Olympics: Russia banned from Pyeongchang Games – IOC

Sports


LAUSANNE, Switzerland (Reuters) – Russia has been banned from the 2018 Pyeongchang Winter Olympics after evidence emerged of widespread doping but some of its athletes will be allowed to compete under the tag of “Olympic Athlete of Russia”, the IOC said on Tuesday.

Samuel Schmid, Chair of the IOC Disciplinary Commission, and Thomas Bach, President of the International Olympic Committee, attend a news conference after an Executive Board meeting on sanctions for Russian athletes, in Lausanne, Switzerland, December 5, 2017. REUTERS/Denis Balibouse

The International Olympic Committee also decided to suspend Russian Olympic Committee (ROC) president Alexander Zhukov as an IOC member given that his membership is linked to his position as chief of the ROC who have been suspended from the Games.

Russian Deputy Prime Minister Vitaly Mutko was also banned from any future participation at the Olympic Games.

The IOC told a news conference that the Schmid report confirmed “the systematic manipulation of the anti-doping rules and system in Russia.”

FILE PHOTO: Russia’s flag-bearer Alexander Zubkov leads his country’s contingent during the athletes’ parade at the opening ceremony of the 2014 Sochi Winter Olympics, February 7, 2014. REUTERS/Lucy Nicholson/File Photo

Samuel Schmid, author of the report, told journalists: ”The results are not based only on (whistleblower) Grigoory Rodchenkov’s testimony. There is scientific evidence, witness statements documents and correspondence.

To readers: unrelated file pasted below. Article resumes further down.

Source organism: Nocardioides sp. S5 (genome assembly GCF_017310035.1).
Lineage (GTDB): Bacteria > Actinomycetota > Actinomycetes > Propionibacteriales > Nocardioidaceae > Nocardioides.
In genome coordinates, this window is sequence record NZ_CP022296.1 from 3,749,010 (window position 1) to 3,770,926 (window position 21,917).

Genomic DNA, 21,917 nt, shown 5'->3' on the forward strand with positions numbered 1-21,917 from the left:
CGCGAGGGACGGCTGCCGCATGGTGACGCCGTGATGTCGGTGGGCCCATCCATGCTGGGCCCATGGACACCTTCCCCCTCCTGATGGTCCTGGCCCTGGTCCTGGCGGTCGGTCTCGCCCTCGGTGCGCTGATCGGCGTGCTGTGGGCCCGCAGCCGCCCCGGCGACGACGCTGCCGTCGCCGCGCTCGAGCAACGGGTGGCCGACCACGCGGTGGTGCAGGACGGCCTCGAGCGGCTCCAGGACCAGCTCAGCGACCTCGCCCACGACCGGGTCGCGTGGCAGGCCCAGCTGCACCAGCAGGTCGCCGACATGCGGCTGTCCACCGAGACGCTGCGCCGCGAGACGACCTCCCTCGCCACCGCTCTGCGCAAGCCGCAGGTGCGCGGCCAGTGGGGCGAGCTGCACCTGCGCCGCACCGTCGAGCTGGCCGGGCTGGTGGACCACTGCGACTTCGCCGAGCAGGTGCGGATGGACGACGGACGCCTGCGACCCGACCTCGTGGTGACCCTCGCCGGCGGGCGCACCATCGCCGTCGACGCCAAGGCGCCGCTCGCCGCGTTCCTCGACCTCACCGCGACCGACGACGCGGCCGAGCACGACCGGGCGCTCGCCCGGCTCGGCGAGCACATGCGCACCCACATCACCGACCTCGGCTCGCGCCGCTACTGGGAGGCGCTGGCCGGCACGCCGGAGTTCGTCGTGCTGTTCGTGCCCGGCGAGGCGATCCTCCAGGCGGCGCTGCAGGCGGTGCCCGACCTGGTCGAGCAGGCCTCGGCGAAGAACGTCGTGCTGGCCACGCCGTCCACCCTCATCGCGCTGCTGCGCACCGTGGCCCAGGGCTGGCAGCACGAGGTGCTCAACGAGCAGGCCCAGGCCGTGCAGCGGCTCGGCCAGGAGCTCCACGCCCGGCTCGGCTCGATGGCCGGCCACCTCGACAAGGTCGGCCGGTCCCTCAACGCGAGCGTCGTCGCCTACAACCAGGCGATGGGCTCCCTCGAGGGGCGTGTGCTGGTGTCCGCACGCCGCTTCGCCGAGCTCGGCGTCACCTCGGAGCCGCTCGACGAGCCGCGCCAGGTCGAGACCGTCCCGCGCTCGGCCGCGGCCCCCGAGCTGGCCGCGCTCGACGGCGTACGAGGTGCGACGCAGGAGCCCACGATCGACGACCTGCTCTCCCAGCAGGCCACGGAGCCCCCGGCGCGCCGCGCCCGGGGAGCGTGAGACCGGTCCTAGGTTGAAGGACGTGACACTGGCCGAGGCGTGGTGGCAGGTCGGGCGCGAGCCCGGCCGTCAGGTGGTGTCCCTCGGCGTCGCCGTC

“The facts are that in Russia there was systemic manipulation of doping and the anti-doping system … that also took place at Sochi 2014 (Winter Olympics).”

The IOC’s decision comes 18 months after it had refused an outright ban of Russian athletes at the 2016 Rio de Janeiro Olympics and told international sports federations to decide individually on the participation of Russians in Brazil.

While all the track and field athletes bar one and the entire weightlifting team were banned from Rio, around 70 percent of Russia’s original 387-strong squad ended up taking part at those Games.

Tuesday’s decision, however, looks to have taken into account growing vocal protests from other countries, major national anti-doping agencies and individual athletes who felt they had been robbed by their Russian opponents for years and had demanded a full suspension of Russia.

Writing by Mitch Phillips in London; Additional reporting by Brian Homewood, Editing by Ken Ferris

Our Standards:The Thomson Reuters Trust Principles.



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